Grammy-winning artist Amy Grant still loves life on the road; performs May 18 at ISU
April 28, 2017
POCATELLO – After almost four decades of performing hundreds of shows on the road, Grammy-winning singer Amy Grant expressed excitement about performing at Idaho State University on May 18, the final show of her most recent tour.
“It feels like the hard work of my career is behind me,” Grant said. “Performing now feels like gravy, to enjoy reminiscing and show up and play songs that remind us of earlier chapters in life.”
Grant will perform at 7:30 p.m. May 18 in the ISU Stephens Performing Art Center’s Jensen Grand Concert Hall, a concert originally set in February that she had to reschedule due to illness.
Though she’s never been to Pocatello, she’s excited to come.
“One of my greatest joys of doing music is having a chance to see so much of the country over the last 38 years plus,” said Grant, who has sold more than 30 million albums. “I have traveled most of the U.S. and Canada and parts of the rest of the world and I love it. I’ve been lucky to visit so many amazing places.”
Grant said she plans to perform songs from throughout her career that began when she was 17. She has six No. 1 hits – including “Baby, Baby” and “Every Heartbeat” – and is one of only two Christian artists to be awarded a star on the legendary Walk of Fame in Hollywood. She’s achieved 10 Top 40 pop singles and placed 17 hits on the Top 40 Adult Contemporary chart as well as scoring numerous hits on the contemporary Christian charts.
“I’ll try to pick a little bit from each decade I’ve made music, including some of those songs from the early 80s and even the 70s may make the set list,” Grant said. “A lot of times it is the old songs you feel the most connected to.”
Grant proved she has kept a sense of humor about performing, saying, “If they shout out ‘play such and such song’ I’ll play it if I haven’t forgotten it. There’s been a lot of water under the bridge.”
When not on the road, Grant stays busy and is involved in a variety of philanthropic causes. When contacted for this interview in late April with nine tour performances coming up in May, Grant was preparing to spend the last weekend of April working with veterans at her farm located about 20 miles outside of Nashville, Tennessee.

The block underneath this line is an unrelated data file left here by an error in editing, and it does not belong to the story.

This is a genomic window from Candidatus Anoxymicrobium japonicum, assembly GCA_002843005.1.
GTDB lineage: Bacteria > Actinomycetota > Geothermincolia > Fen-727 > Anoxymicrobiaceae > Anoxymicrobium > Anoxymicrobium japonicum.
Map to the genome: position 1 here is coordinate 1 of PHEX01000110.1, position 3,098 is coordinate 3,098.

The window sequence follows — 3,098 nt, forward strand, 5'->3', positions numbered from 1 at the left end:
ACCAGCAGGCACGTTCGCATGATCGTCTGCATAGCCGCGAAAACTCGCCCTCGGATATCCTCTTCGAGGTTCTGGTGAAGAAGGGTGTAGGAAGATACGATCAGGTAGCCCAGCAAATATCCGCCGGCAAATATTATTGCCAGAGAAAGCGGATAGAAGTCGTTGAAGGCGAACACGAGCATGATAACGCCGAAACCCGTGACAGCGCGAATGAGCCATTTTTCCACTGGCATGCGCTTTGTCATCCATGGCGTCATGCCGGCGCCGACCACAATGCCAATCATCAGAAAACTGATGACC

“We are offering music therapy for veterans who are suffering from PSTD (post traumatic stress disorder), providing the opportunity for these young veterans to process trauma through music and song,” Grant said.
The veterans will be teamed up one-on-one with musicians/songwriters to compose a song and then either perform or have their song performed at the end of the weekend.
“It will give the veterans a chance to tell their story and to revisit it in a different emotional context,” said Grant, adding each vet would receive a guitar donated by Bedell Guitars at the end of the weekend.
After her mid-May Pocatello concert, Grant has just one concert scheduled in mid-June and then will take an “Amy Grant Alaska Cruise” in early July where she will sightsee, interact with fans and play music.
“The last time I was on an Alaska cruise was when I was 13 years old and my grandmother took me and my three sisters on a cruise,” Grant said. “She was widowed really young and travelled the world and she instilled the travel bug in me. I’ve invited my sisters to come (on the Alaska cruise) and make some new memories.”
Ticket prices for her concert are $44 for main seating and $40 for upper level sitting. Tickets are available at the ISU Box Office in the Stephens Performing Arts Center (1102 Sam Nixon Drive), by phone at 282-3595, online at isu.edu/tickets or at Vickers Western Wear.
For more information on Grant visit amygrant.com.